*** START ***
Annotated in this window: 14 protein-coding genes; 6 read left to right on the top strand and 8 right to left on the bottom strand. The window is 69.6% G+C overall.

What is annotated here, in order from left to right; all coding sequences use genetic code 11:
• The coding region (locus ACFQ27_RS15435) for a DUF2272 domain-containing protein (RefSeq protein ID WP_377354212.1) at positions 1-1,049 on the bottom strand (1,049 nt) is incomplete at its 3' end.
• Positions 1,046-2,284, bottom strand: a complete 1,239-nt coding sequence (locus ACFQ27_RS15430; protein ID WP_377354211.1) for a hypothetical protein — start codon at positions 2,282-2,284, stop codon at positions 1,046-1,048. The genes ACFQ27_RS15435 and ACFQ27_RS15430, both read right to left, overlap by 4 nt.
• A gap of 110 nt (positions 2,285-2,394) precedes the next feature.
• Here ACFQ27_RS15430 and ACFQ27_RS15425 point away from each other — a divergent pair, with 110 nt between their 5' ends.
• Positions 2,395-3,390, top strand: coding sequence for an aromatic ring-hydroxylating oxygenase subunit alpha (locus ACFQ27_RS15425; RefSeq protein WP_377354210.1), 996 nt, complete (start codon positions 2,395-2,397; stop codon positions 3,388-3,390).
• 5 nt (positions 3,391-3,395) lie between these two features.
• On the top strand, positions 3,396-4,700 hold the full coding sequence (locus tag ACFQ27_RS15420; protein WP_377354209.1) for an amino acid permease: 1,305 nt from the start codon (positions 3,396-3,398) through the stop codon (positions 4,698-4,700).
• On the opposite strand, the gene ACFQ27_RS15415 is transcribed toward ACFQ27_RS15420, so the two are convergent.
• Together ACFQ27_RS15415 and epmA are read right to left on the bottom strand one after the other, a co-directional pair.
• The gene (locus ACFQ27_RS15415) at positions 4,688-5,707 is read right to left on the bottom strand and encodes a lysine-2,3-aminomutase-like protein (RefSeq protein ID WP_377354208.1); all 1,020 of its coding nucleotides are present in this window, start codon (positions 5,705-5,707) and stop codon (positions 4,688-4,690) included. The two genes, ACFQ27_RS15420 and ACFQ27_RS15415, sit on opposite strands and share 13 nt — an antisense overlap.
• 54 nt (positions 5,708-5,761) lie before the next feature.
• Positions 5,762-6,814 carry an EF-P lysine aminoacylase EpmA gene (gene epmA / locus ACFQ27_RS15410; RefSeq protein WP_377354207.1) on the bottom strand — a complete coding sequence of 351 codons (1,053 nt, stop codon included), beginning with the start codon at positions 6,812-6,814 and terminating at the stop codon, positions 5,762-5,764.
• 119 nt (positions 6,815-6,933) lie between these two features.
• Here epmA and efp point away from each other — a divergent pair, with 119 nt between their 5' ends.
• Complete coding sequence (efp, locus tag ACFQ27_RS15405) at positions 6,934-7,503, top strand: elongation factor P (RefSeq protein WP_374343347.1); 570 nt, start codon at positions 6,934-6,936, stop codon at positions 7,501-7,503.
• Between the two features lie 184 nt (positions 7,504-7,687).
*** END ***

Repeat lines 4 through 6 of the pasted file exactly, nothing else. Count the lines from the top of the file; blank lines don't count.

• Positions 1,046-2,284, bottom strand: a complete 1,239-nt coding sequence (locus ACFQ27_RS15430; protein ID WP_377354211.1) for a hypothetical protein — start codon at positions 2,282-2,284, stop codon at positions 1,046-1,048. The genes ACFQ27_RS15435 and ACFQ27_RS15430, both read right to left, overlap by 4 nt.
• A gap of 110 nt (positions 2,285-2,394) precedes the next feature.
• Here ACFQ27_RS15430 and ACFQ27_RS15425 point away from each other — a divergent pair, with 110 nt between their 5' ends.